B. What were they afraid of? Being caught between two armies. They were already on the run from Saul there in Judah. Now they would be going up against the Philistines as well…they were afraid of being caught in the middle with no way out. It was wise of them to ensure that God was calling them to go.

C. The end result? God would deliver the victory. In vs. 2, God commanded David to go save Keilah; in vs. 4 God confirms that He would make them victorious.
__i. When in doubt, seek the Lord!
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5 And David and his men went to Keilah and fought with the Philistines, struck them with a mighty blow, and took away their livestock. So David saved the inhabitants of Keilah. [Amen!] 6 Now it happened, when Abiathar the son of Ahimelech fled to David at Keilah, that he went down with an ephod in his hand. 7 And Saul was told that David had gone to Keilah. So Saul said, “God has delivered him into my hand, for he has shut himself in by entering a town that has gates and bars.” 8 Then Saul called all the people together for war, to go down to Keilah to besiege David and his men.

A. David had just fought for the freedom of the city (which God granted), but now Saul lays siege to one of his own cities in his pursuit of David…

B. Completely messed up priorities! Saul has plenty of time to run after David, but apparently no time to protect his own people…
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9 When David knew that Saul plotted evil against him, he said to Abiathar the priest, “Bring the ephod here.” 10 Then David said, “O LORD God of Israel, Your servant has certainly heard that Saul seeks to come to Keilah to destroy the city for my sake. 11 Will the men of Keilah deliver me into his hand? Will Saul come down, as Your servant has heard? O LORD God of Israel, I pray, tell Your servant.” And the LORD said, “He will come down.” 12 Then David said, “Will the men of Keilah deliver me and my men into the hand of Saul?” And the LORD said, “They will deliver you.”

A. David’s 3rd & 4th inquiries. In a word, what’s going to happen? Betrayal. Faced with handing over David-the-hero, or being destroyed by their own king, the city would hand David over to Saul. On one hand, we can sympathize with them – they were in a tough situation, but betrayal is still betrayal. Instead of taking a stand to do what was right (like the guards regarding killing the priests), Keilah was planning to take the easy way out. … Men will often fail us; God never will. God never betrays us…He is always true.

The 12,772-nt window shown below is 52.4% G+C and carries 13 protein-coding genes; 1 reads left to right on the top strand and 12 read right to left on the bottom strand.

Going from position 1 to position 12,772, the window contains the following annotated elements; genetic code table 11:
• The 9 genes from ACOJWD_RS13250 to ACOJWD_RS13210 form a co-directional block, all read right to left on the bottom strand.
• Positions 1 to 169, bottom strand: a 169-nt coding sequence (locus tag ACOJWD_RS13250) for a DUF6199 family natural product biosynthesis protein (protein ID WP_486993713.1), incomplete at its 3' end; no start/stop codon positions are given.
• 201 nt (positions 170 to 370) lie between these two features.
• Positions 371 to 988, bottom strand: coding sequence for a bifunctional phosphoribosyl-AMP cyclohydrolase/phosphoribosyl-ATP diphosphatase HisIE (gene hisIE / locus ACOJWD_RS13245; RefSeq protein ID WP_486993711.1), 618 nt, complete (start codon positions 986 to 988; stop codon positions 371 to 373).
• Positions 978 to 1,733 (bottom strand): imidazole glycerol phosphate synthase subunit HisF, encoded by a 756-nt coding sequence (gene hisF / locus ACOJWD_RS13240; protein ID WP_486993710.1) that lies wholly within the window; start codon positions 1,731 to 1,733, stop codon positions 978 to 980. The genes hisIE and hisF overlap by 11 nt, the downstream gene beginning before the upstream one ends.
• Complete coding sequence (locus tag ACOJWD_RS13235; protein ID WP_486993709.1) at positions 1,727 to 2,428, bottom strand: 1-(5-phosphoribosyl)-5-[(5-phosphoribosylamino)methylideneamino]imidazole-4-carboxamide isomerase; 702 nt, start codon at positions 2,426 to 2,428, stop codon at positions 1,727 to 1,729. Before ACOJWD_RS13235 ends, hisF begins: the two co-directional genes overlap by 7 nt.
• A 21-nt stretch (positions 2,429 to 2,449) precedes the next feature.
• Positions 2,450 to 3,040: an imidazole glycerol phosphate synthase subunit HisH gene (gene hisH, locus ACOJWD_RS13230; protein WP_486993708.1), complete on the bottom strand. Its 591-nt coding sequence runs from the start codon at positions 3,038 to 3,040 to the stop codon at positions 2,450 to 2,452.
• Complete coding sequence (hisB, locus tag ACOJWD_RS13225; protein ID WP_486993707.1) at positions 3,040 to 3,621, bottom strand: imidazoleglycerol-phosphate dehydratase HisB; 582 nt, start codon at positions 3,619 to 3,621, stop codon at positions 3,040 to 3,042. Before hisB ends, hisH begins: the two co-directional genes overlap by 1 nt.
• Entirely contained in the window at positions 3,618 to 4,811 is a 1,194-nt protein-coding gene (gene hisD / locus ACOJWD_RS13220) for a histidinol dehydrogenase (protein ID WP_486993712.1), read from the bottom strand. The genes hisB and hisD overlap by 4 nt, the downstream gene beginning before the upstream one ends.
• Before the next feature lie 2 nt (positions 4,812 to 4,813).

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13 So David and his men, about six hundred, arose and departed from Keilah and went wherever they could go. Then it was told Saul that David had escaped from Keilah; so he halted the expedition.

A. David escaped the city unharmed (not waiting around for Keilah to betray him). And notice the growth…50%! Quite a few people are taking sides & joining with David.

B. Saul left Keilah after David did; he didn’t care about the city at all…neither to protect it, nor to destroy it. They were just a means to Saul’s end of destroying David.
__a. Saul provides such a tragic example. Never forget that this was a man who at one time was filled with the Holy Spirit & anointed by God for His glory. What a fall from grace! Complete abandonment of God, and it destroyed him.
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14 And David stayed in strongholds in the wilderness, and remained in the mountains in the Wilderness of Ziph. Saul sought him every day, but God did not deliver him into his hand.

A. Don’t miss it here, this is key! WHO protected David? God. Saul would only catch David if God so allowed it. Our God is completely sovereign; there is nothing outside of His hands!
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15 So David saw that Saul had come out to seek his life. And David was in the Wilderness of Ziph in a forest. 16 Then Jonathan, Saul’s son, arose and went to David in the woods and strengthened his hand in God. 17 And he said to him, “Do not fear, for the hand of Saul my father shall not find you. You shall be king over Israel, and I shall be next to you. Even my father Saul knows that.” 18 So the two of them made a covenant before the LORD. And David stayed in the woods, and Jonathan went to his own house.

A. Renewed the covenant…

B. Note even Saul knew the truth about David becoming king; he was just kicking against the goads…
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19 Then the Ziphites came up to Saul at Gibeah, saying, “Is David not hiding with us in strongholds in the woods, in the hill of Hachilah, which is on the south of Jeshimon? 20 Now therefore, O king, come down according to all the desire of your soul to come down; and our part shall be to deliver him into the king’s hand.” 21 And Saul said, “Blessed are you of the LORD, for you have compassion on me. 22 Please go and find out for sure, and see the place where his hideout is, and who has seen him there. For I am told he is very crafty. 23 See therefore, and take knowledge of all the lurking places where he hides; and come back to me with certainty, and I will go with you. And it shall be, if he is in the land, that I will search for him throughout all the clans of Judah.”